My horse is veering off course again, into the dense pine woods and off the already elusive path to walk through tall ragged bushes to scratch the flies and mosquitoes off his legs and lower body. He won’t listen to me, won’t heed my yelps or whistles or the snapping of my rope against his backside. He doesn’t care about me. Inasmuch as he even acknowledges my existence, I think he actively dislikes me. This has been a slow realization on my part, over the course of about 25 kilometers through swamps and rocky mountainsides and running rivers and the dense, evil landscape of the East Taiga in northern Mongolia. But this is my path—with waters waist deep and forests nigh impenetrable—to the nomadic reindeer herding tribes of the region. So without him I’m nothing.
We left civilization days ago. I haven’t seen a shower or a toilet or a paved road or a meal consisting of anything other than lean meat and potatoes in close to a week. The highway from Murun quickly devolved into something absolutely not a highway when the driver took a sharp left an hour outside of town straight into the valleys and grasslands of this wild, untamed place. That was 300 kilometers ago. Maybe 350 now.
The landscape itself is so vast as to be infinite. Hills roll into mountains that drop away into valleys. Rivers and dried up river beds criss-cross endless, sweeping plains and throughout it all large gangs of horses, sheep, goats, and yaks roam without cause or haste or destination. I see all of this from the dirty, shaking windows of an ancient Russian jeep, seemingly held together with strong tape and spilled airag: a fermented mare’s milk drink which the driver—each time dipping his finger and saluting the mountains, water, air, and earth—is steadily sipping on. It all becomes a blur after a while. Smudges of green and blue.
But the horses are something else. Riding a horse is uncomfortable and saddle rash, I learn the very hard way, is a very real thing. Horses are full of flies. Horses want to eat constantly. Horses fart a lot. Horses never want to go where you want them to go. Horses are, in short, assholes. But horses are also one of the only animals capable of overcoming the weird, random paths of the mountains in northern Mongolia and so it is that we find ourselves on the backs of these beautiful but difficult beasts when the forests finally disappear and the mountains dip and the terrain clears just as the sun is sitting low in the sky and the hour is golden and there before us everything opens into a majestic valley dotted with tents and families and running dogs and grazing reindeer and the sounds of children laughing and playing in the distance. We cross a clear cold river. It’s as close to God’s Country as an ungodly man is ever likely to get.
The Tsaatan people domesticated reindeer generations ago and for centuries they lived off of nothing but the land and their herds. Subsidies exist these days and tourism brings in some money as well, but the tribe is still nomadic and they still prefer to live here in the literal middle of nowhere flanked by mountains and summer snows and countless other difficulties on all sides. In the winters they stay in the forests for shelter but now during the warm summer they make camp out in the open near several streams of running water and verdant grasslands where the reindeer can graze.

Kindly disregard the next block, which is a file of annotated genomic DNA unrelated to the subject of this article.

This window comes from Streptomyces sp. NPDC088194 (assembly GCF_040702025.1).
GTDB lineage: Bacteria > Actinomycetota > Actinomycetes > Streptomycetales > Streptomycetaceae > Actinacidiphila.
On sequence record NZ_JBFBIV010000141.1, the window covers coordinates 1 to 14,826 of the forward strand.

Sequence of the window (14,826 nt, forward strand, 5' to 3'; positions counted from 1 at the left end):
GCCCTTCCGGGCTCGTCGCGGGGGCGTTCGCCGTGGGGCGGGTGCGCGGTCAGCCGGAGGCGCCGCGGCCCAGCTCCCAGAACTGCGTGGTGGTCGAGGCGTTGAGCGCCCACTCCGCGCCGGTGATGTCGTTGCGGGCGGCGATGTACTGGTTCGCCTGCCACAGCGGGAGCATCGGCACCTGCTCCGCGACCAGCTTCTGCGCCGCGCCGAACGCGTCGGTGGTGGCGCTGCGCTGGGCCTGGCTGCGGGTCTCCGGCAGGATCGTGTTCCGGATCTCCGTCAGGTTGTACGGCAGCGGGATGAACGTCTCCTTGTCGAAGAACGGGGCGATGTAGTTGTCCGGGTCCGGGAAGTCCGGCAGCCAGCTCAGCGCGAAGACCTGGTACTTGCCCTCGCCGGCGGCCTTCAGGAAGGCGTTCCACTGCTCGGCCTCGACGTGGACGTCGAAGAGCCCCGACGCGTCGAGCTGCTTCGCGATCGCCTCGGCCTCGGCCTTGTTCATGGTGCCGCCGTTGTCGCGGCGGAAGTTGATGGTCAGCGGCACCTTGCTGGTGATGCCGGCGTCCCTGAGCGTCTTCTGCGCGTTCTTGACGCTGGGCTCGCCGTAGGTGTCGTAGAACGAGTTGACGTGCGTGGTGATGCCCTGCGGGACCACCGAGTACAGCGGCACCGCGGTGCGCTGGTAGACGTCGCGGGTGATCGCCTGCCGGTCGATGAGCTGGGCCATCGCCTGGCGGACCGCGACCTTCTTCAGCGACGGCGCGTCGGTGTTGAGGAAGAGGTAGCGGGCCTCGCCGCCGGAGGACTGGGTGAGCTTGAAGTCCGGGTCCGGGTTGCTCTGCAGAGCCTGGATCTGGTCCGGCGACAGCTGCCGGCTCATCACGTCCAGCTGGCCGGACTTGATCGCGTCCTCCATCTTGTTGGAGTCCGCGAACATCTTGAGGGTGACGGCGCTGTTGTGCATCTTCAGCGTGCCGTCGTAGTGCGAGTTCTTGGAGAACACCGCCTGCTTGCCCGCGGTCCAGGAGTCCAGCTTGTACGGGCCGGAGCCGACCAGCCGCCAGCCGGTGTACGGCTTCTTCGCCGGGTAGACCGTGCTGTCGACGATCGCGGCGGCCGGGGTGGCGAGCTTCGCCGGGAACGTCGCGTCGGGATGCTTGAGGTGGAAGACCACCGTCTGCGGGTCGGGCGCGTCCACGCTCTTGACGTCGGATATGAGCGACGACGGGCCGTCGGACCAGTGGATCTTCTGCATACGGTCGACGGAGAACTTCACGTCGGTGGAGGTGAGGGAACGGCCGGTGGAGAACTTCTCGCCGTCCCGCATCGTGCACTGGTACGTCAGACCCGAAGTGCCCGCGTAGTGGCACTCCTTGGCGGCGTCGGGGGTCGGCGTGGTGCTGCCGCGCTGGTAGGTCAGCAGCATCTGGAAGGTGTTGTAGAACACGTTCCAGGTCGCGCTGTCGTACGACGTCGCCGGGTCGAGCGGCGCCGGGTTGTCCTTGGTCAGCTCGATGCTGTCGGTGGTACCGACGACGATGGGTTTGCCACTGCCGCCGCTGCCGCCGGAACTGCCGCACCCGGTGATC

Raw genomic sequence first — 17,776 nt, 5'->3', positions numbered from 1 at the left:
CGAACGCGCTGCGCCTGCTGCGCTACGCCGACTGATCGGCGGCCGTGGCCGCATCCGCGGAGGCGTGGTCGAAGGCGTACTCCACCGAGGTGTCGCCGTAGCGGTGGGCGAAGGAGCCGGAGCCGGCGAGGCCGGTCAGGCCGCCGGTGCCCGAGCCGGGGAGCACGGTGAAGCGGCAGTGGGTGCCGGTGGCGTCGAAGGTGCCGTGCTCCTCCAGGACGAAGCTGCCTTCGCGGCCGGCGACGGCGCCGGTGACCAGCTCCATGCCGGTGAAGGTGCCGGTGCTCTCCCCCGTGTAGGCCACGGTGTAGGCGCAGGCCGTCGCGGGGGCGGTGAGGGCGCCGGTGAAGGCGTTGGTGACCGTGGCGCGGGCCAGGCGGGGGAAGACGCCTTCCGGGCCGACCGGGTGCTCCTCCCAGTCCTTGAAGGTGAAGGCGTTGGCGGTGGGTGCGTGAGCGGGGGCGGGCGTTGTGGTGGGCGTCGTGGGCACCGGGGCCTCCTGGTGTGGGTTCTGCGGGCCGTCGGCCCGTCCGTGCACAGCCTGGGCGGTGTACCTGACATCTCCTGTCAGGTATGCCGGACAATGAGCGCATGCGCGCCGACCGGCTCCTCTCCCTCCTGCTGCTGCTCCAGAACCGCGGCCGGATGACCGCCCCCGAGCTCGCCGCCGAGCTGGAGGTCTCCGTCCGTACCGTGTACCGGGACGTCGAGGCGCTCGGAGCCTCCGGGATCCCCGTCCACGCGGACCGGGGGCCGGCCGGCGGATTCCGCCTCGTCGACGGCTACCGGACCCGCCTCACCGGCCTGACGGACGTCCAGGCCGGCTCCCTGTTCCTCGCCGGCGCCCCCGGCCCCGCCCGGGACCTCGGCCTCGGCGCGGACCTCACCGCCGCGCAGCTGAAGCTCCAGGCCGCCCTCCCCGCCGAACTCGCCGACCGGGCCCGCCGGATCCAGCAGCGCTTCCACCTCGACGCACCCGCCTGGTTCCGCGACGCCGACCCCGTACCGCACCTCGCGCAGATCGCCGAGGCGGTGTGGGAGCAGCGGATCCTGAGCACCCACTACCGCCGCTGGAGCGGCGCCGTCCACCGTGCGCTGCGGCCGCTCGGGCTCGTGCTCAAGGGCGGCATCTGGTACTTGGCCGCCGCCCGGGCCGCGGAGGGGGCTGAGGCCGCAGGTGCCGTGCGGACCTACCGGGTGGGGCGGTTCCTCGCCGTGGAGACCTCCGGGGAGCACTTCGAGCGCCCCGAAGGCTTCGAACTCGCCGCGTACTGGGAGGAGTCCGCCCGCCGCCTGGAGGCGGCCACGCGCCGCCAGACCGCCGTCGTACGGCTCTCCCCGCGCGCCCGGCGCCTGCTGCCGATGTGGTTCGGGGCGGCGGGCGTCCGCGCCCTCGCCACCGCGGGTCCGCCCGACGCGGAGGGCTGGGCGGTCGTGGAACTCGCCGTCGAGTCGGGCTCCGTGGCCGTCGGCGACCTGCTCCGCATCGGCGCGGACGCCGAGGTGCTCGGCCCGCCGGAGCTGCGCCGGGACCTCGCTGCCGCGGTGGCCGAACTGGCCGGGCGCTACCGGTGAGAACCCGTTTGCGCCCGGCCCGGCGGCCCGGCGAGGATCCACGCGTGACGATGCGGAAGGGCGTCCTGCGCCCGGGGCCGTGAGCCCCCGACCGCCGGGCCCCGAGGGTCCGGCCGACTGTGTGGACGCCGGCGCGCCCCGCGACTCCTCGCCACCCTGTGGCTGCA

We stay with them for three days and life is simple and relaxed and bordering on boring. I read and take long walks and bath in the river and shit in the woods and eat more lean meat and potatoes. I play volleyball on a makeshift court in the evenings. I pet a lot of dogs, shoot a bow and arrow, pick wild onions and herbs, and ride on the back of a reindeer up a steep cliffside to a ledge overlooking the entire valley below. When we leave for the long ride back to Tsagaannuur to catch a glimpse of the traditional Naadam festival it’s with that sad knowledge that we may never be back. But so it goes.
The rest of the trip is a blur of activity and color. More horse riding and driving on dirt roads that cut through the steppes and valleys of the country. We gather with the crowds to watch racing and wrestling during Naadam. We wash our clothes in lakes. We explore the countrysides and the small towns we stay in along the long way back.
Near Khovsgol we watch a family slaughter a goat and remove its insides and fill them with blood to boil for dinner. The roof of their ger—the traditional round Mongolian home—is laden with sour and foul-smelling homemade cheese. The skinned face of their prize-winning horse hangs from a rafter next to the ancestral altar. A baby goat sleeps beside the daughter’s bed and a single car battery powers a television in the corner. The wife watches a Chinese drama idly as she moves red hot stones onto the goat meat to roast it. Outside all of the wild sounds of nature and nothingness meld together and after a while the tray of boiled goat guts stuffed with blood arrives and is placed before us and with eyes wide with glee and hospitality the family invites us to try the best pieces of kidney and lung and liver. My only real thought is that well OK at least it isn’t lean meat and potatoes and while I really don’t want to eat with relish these inner organs nor can I imagine going back to civilization anytime soon. So I inhale deeply and I smile widely and I cut a large piece of intestines and I dig in and through the open roof of the home the sun is falling in at a lazy angle and the sky is so blue it hurts and there’s nowhere I’d rather be.